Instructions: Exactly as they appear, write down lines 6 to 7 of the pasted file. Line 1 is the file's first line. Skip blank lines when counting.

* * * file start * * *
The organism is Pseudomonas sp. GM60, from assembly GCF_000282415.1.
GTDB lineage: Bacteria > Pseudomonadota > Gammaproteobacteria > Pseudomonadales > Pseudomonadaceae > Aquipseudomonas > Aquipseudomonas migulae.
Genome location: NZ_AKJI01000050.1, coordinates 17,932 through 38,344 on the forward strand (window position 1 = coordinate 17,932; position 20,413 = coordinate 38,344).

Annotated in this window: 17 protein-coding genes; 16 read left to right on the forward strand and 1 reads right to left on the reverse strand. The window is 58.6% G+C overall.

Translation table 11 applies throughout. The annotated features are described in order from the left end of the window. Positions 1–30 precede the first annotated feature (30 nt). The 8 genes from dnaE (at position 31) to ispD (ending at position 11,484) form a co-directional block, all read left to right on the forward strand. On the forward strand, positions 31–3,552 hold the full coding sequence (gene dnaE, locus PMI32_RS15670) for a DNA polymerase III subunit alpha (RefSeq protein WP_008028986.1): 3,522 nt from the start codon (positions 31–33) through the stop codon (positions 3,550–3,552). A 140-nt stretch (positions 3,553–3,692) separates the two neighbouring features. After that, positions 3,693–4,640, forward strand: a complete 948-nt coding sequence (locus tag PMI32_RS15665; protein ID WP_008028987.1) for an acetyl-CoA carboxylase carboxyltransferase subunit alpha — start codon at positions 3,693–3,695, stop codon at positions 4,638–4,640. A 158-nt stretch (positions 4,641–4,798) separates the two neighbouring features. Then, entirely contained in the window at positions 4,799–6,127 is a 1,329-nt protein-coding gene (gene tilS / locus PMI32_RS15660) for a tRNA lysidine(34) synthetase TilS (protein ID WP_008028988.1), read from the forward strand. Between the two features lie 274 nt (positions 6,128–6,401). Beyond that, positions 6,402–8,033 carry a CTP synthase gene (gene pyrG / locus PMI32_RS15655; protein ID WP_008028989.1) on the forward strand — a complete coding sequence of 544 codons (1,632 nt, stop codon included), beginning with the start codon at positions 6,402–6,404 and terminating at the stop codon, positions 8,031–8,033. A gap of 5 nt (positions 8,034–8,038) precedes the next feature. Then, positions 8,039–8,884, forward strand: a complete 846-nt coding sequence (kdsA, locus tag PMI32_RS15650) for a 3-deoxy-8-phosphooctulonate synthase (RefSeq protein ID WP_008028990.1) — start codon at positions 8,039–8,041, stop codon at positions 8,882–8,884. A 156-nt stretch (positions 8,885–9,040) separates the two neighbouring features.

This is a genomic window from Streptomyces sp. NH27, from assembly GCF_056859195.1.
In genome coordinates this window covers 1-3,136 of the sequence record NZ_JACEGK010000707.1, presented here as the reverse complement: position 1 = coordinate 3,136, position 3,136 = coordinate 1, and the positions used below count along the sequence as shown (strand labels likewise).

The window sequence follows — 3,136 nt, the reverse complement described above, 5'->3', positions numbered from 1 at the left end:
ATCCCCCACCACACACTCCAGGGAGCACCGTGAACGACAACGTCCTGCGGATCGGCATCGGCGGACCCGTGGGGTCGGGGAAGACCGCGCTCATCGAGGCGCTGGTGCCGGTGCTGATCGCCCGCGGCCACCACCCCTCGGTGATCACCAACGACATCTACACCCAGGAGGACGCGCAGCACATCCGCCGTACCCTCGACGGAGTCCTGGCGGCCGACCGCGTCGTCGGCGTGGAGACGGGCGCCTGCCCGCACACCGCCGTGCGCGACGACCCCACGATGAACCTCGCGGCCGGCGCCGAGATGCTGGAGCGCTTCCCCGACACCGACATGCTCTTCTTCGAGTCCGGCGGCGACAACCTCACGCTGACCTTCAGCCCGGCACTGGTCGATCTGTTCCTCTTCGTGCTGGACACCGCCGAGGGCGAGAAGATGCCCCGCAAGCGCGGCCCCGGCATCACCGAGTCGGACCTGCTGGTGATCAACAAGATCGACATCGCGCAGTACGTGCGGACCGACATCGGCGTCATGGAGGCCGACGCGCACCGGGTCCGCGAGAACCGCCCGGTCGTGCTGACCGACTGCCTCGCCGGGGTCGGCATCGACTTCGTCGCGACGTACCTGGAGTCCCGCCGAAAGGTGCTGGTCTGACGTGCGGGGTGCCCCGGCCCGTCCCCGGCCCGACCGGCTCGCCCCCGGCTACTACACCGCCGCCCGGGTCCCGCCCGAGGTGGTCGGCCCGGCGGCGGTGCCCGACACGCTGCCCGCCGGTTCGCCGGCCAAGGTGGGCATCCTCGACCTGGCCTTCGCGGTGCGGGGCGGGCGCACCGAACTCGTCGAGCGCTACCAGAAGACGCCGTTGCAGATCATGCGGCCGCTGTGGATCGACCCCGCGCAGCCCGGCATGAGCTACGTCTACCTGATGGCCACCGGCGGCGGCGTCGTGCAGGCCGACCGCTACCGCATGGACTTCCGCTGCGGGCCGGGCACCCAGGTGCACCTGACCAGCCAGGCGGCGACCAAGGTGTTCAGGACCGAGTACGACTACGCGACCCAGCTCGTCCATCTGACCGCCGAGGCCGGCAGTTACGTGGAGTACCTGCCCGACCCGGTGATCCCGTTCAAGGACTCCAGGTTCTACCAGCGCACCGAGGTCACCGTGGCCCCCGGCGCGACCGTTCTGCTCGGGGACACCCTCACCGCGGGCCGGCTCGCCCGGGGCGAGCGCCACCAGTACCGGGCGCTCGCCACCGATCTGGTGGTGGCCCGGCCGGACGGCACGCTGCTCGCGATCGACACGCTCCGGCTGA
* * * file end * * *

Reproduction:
This is a genomic window from Streptomyces sp. NH27, from assembly GCF_056859195.1.
In genome coordinates this window covers 1-3,136 of the sequence record NZ_JACEGK010000707.1, presented here as the reverse complement: position 1 = coordinate 3,136, position 3,136 = coordinate 1, and the positions used below count along the sequence as shown (strand labels likewise).